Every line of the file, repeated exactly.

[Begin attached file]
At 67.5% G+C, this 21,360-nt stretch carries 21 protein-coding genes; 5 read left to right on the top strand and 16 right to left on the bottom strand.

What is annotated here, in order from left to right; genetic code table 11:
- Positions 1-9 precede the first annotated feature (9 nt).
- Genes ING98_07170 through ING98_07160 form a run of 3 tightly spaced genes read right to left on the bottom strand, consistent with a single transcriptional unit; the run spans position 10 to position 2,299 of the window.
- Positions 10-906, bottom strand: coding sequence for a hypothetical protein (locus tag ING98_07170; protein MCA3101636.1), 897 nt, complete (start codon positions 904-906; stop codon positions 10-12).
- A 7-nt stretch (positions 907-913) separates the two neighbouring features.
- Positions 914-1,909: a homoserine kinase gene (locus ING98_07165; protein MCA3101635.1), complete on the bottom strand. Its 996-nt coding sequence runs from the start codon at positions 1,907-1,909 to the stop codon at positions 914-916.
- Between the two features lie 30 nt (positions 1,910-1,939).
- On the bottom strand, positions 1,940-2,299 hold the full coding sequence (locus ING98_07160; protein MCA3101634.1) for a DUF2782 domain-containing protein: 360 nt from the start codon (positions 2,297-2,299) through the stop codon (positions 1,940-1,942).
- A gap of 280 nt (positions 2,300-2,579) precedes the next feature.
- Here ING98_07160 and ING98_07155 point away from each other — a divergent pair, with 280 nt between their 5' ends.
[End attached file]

At 67.5% G+C, this 21,360-nt stretch carries 21 protein-coding genes; 5 read left to right on the top strand and 16 right to left on the bottom strand.

What is annotated here, in order from left to right; genetic code table 11:
- Positions 1-9 precede the first annotated feature (9 nt).
- Genes ING98_07170 through ING98_07160 form a run of 3 tightly spaced genes read right to left on the bottom strand, consistent with a single transcriptional unit; the run spans position 10 to position 2,299 of the window.
- Positions 10-906, bottom strand: coding sequence for a hypothetical protein (locus tag ING98_07170; protein MCA3101636.1), 897 nt, complete (start codon positions 904-906; stop codon positions 10-12).
- A 7-nt stretch (positions 907-913) separates the two neighbouring features.
- Positions 914-1,909: a homoserine kinase gene (locus ING98_07165; protein MCA3101635.1), complete on the bottom strand. Its 996-nt coding sequence runs from the start codon at positions 1,907-1,909 to the stop codon at positions 914-916.
- Between the two features lie 30 nt (positions 1,910-1,939).
- On the bottom strand, positions 1,940-2,299 hold the full coding sequence (locus ING98_07160; protein MCA3101634.1) for a DUF2782 domain-containing protein: 360 nt from the start codon (positions 2,297-2,299) through the stop codon (positions 1,940-1,942).
- A gap of 280 nt (positions 2,300-2,579) precedes the next feature.
- Here ING98_07160 and ING98_07155 point away from each other — a divergent pair, with 280 nt between their 5' ends.